Sudanese Arabs

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Sudanese Arabs
عرب سودانيون
Total population
c. 30 million[citation needed]
Regions with significant populations
 Sudan13 million[1]
 Egypt4.635 million [2]
 South Sudan460,000 [2]
 Saudi Arabia163,000 [2]
 Tunisia500 [citation needed]
 Algeria1,000 [citation needed]
 Morocco1,000 [citation needed]
 United Arab Emirates26,000 
 Kuwait50,000 [citation needed]
 Bahrain50,000 [citation needed]
 Jordan50,000 [citation needed]
 Syria50,000 [citation needed]
 Iraq50,000 [citation needed]
 United Kingdom10,000 [citation needed]
 United States1,300 
All data from 2019 [2] except for those needing a reference.
Sudanese Arabic, English
Sunni Islam
Related ethnic groups
Arabs, Nubians,[5] Cushites, Nilotic peoples

Sudanese Arabs are the majority population of Sudan. They are predominantly Sunni Muslims and most of them speak Sudanese Arabic. Sudanese Arabs have been described as culturally and linguistically Arabized (assimilated into the Arab World) indigenous peoples of Sudan of mostly Nilo-Saharans, Nubian,[6] and Cushitic[7] ancestry with varying cases of distant admixture from Peninsular Arabs.[8] The great majority of the Sudanese Arabs are split into four larger tribal groups: the Ja'alin group, who primarily live along the Nile River but do include nomadic sections such as the Batahin, the Juhaynah who include the Rufaa people, the Shukria clan, and Kababish tribe who live east and west of the Nile, the Banu Fazara who live in Northern Kordofan, and the Kawahla (who encountered Ibn Battuta on his way to ʽAydhab) who include the Ababda, and the Hassania amongst others. The Republic of Sudan also houses non-Sudanese Arab populations like Hejazi Arab Tribes such as the Rashaida that only recently settled Sudan in the 1860's, after migrating from the Hejaz Region of the Arabian Peninsula.[9]

Additionally, other smaller Sudanese groups who have also been Arabized, or partially Arabized, but retain a separate, non-Arab identity, include the Nubians, Copts, and Beja.

Regional variation[edit]

While most Arabs in Sudan are Sudanese Arabs, with most of Sudan's Arab population speaking modern Sudanese Arabic, with western Sudanese province tribes bordering Chad like the Baggara and Darfurians generally speaking Chadian Arabic. Sudanese Arabs have large variations in culture and genealogy because of their descent from a combination of various population groups.[10] Most Sudanese Arabs are descended from culturally and linguistically Arabized or assimilated indigenous Nubian,[6] and Cushitic[7] peoples of Sudan (predominantly from the Beja people and Nubian people who have a historical Pre-Arab connection to Egypt) with the addition of varying cases of distant admixture with Arabs of the Arabia Peninsula[8] that migrated to The Sudans in the 12th century AD during the introduction of Islam in the region.[11] Other Arab population in Sudan that are not ethnically Sudanese Arab, i.e. those that are recent arrivals to the region exist, and most of them such as the Awadia and Fadnia tribes, the Bani Hassan, Al-Ashraf and Rashaida tribes generally speak Hejazi Arabic instead of the more widespread Sudanese Arabic.

Sudanese Arabic[edit]

In 1889 the Journal of the Royal Anthropological Institute of Great Britain claimed that the Arabic spoken in Sudan was "a pure but archaic Arabic". The pronunciation of certain letters was like Hijazi, and not Egyptian, such as g being the pronunciation for the Arabic letter Qāf and J being the pronunciation for Jim. [12]


Religion in Sudan[13]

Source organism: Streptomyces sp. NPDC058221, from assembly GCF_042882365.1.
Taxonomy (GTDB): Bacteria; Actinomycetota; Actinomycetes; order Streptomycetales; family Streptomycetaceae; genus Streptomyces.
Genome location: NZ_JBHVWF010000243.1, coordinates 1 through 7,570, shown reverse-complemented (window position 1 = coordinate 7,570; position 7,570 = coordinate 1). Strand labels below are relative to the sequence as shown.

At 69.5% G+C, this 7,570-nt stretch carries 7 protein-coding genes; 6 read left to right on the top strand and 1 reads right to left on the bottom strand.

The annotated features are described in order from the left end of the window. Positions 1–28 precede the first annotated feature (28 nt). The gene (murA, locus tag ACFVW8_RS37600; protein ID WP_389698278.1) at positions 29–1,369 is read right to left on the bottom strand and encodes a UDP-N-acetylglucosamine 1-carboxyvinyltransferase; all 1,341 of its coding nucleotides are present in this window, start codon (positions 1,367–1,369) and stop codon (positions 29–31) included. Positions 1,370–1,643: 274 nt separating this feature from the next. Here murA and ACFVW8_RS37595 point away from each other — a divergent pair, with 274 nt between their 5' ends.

religion percent
African Traditional Religion


Most Sudanese Muslims are adherents of the Sunni branch of Islam;[14] Sunni Islam in Sudan is not marked by a uniform body of belief and practice, however. Some Muslims opposed aspects of Sunni orthodoxy, and rites having a non-Islamic origin were widespread, being accepted as if they were integral to Islam, or sometimes being recognized as separate. Moreover, Sunni Islam in Sudan (as in much of Africa) has been characterized by the formation of religious orders or brotherhoods, each of which made special demands on its adherents.

Five pillars[edit]

Omdurman Main Mosque in 1936.

Sunni Islam requires its adherents to follow the Five Pillars of Islam. The first pillar, the shahadah or profession of faith is the affirmation "There is no god but God (Allah) and Muhammad is his prophet." It is the first step in becoming a Muslim and a significant part of prayer. The second obligation is prayer at five specified times of the day. The third enjoins almsgiving. The fourth requires fasting during daylight hours in the month of Ramadan. The fifth requires a pilgrimage to Mecca for those able to perform it, to participate in the special rites that occur during the twelfth month of the lunar calendar. Most Sudanese Muslims are born to the faith and meet the first requirement. Conformity to the second requirement is more variable. Many males in the cities and larger towns manage to pray five times a day: at dawn, noon, midafternoon, sundown, and evening. The well-to-do perform little work during Ramadan, and many businesses close or operate on reduced schedules. In the early 1990s, its observance appeared to be widespread, especially in urban areas and among sedentary Sudanese Muslims.

The pilgrimage to Mecca is less costly and arduous for the Sudanese than it is for many Muslims. Nevertheless, it takes time (or money if travel is by air), and the ordinary Sudanese Muslim has generally found it difficult to accomplish, rarely undertaking it before middle age. Some have joined pilgrimage societies into which members pay a small amount monthly and choose one of their number when sufficient funds have accumulated to send someone on the pilgrimage. A returned pilgrim is entitled to use the honorific title hajj or hajjih for a woman.

Another ceremony commonly observed is the great feast Id al Adha (also known as Id al Kabir), representing the sacrifice made during the last days of the pilgrimage. The centerpiece of the day is the slaughter of a sheep, which is distributed to the poor, kin, neighbors, and friends, as well as the immediate family.